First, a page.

Why You Should Always Brush Your Tongue

Problems with bad breath? Want to improve your oral hygiene? Read these handy hints and tips for brushing your tongue and eradicating nasty odours for good.

Why You Should Always Brush Your Tongue

Image by M&R Glasgow on Flickr.  

It is endlessly surprising to find out just how well people brush their teeth, but still disregard the health of their tongue. This is something which often puzzles and amuses dentists, because the tongue is pretty hard to miss. Yes, the teeth are the most important part of the mouth, but the tongue allows us to speak and swallow. Without it, it is fair to say that we would be truly lost. So, give yours some love and take five minutes out of your day to keep it looking pink and healthy.

The greatest irony is that so many people spend so much time worrying about whether their teeth are causing bad breath when, in reality, the tongue is the main culprit. It is soft, warm, and covered in tiny grooves. All of these features make it the ideal breeding ground for bacteria. So, if you are worried about halitosis (bad breath), the first place to look should always be the mighty tongue.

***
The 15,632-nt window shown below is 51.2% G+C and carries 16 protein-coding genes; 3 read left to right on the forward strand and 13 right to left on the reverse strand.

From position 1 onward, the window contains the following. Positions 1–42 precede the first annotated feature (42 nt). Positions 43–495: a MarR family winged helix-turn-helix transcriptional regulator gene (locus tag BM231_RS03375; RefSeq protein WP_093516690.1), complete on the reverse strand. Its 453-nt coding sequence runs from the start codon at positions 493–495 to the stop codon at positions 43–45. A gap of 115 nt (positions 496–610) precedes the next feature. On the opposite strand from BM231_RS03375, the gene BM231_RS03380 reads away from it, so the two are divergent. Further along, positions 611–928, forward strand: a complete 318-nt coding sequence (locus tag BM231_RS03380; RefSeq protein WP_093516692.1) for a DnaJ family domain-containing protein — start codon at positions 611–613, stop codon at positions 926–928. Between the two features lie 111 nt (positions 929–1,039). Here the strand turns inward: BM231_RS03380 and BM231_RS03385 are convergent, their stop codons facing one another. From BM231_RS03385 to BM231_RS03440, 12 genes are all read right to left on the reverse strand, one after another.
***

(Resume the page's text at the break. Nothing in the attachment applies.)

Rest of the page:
And, the first step should be with the brush. These days, the vast majority of toothbrushes come with a series of soft ridges on the head. If you have ever wondered about their purpose, it is time to give them a go. These small ridges are usually not very efficient, especially compared with a specially designed tongue scraper, but they are a good way to clean the surface and prevent nasty odours from building.  

Taking a Closer Look at Your Tongue

First things first, go and find a mirror. Open your mouth wide and take a good long look at your tongue. This might feel strange, but it is something that we should all do more often. For the most part, the health of the tongue is represented visually. If there is something wrong, you can usually spot it right away. For example, you might have white spots on the surface or a thick yellow coating. The tongue should not be sore to the touch or look inflamed, irritated, or red and spotty.